1862 Civil War Ambulance crew picking up the wounded after a battle.
Florida, nice weather tonight:
We had friends over Last night. We played Scrabble. My game. I have the best 2 and 3 letter words. Most folk don’t like to play scrabble with me because, like in Golf, I always have the lowest score. Tonight I made them all look bad. I had 27, I felt bad some of them had up to 300. I did not gloat, I am a good sport. It really amazes me how easy it is to avoid those double and triple letter places, but everyone else doesn’t seem to notice. Oh well, I must admit, I am just good.
Tonight Dallas mentioned the book I had written for the family and our history. He was curious about the modern devices that have replaced the ‘tape recorder’. His reason for asking was that he is considering an oral history of his family and did not know a good media to use. I also had no idea when he asked.
I am a curious guy. So a few searches (googles) I found many devices that can be used. I was shocked that there are small recorders that can record over 1000 hours for less than $90.00. Wow that shocked me. I am looking forward to giving him a few pages of results on the subject.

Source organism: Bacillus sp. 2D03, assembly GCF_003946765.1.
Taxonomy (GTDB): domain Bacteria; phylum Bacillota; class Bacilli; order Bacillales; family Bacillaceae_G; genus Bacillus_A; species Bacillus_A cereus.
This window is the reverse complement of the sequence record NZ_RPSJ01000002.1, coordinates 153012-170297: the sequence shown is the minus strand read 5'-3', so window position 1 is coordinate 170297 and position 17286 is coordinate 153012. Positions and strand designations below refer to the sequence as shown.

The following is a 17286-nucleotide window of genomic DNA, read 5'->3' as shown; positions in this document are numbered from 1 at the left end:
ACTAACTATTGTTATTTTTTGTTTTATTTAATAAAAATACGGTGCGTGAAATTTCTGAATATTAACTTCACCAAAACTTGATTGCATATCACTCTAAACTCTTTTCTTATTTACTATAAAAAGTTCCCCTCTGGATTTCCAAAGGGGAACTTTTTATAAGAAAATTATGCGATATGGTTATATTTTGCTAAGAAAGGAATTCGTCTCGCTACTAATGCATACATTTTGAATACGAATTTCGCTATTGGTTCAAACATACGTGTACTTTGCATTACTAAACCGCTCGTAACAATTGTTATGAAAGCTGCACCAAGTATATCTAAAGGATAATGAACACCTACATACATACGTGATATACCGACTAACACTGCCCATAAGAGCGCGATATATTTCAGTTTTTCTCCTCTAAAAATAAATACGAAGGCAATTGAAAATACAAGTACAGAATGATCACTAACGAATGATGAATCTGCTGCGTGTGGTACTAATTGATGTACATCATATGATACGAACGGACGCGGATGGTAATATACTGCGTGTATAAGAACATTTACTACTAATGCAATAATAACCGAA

I am a believer in leaving information for our future generations. Not everyone will become curious, but I am sure someone will. Someone out there may be interested in doing it, and it is not a big mystery. There are many groups with ideas of leaving an oral history, even with pictures.
Example; I will never forget. Son Jack married Carol. She was in the USAF, stationed at the Pentagon. She had a wonderful red-headed son. The dude was easy to love. In a year or so another son, Benjamin Aaron was born.
I loved that little dude. I always referred to him as “The greatest boy that ever lived.” I would load up food and milk bottles, diapers and take him to my construction sites.
There was a very traumatic happening. Jack’s wife left him, took the boys one day while Jack was at work. She did not leave a forwarding address, state or city. For three years I never heard from “TGBTEL”. He later was embarrassed about my calling him the greatest, so I cut it down to the letters:TGBTEL.
After the shock of his being gone. I had a small tape recorder. The recorder was in my desk and daily, I would talk to him. Hoping one day he would hear them. Over the years I filled many tapes.
YES, he finally did get to hear them when he was probably in the 4-5th grades in school. I remember his first comment after the first tape, “Grandpa, I can’t believe you thought you would never see me again!”
He is grown now. I think I gave him the tapes. I cannot remember what happened to them.
BUT your family history will be important to A FEW of your off spring.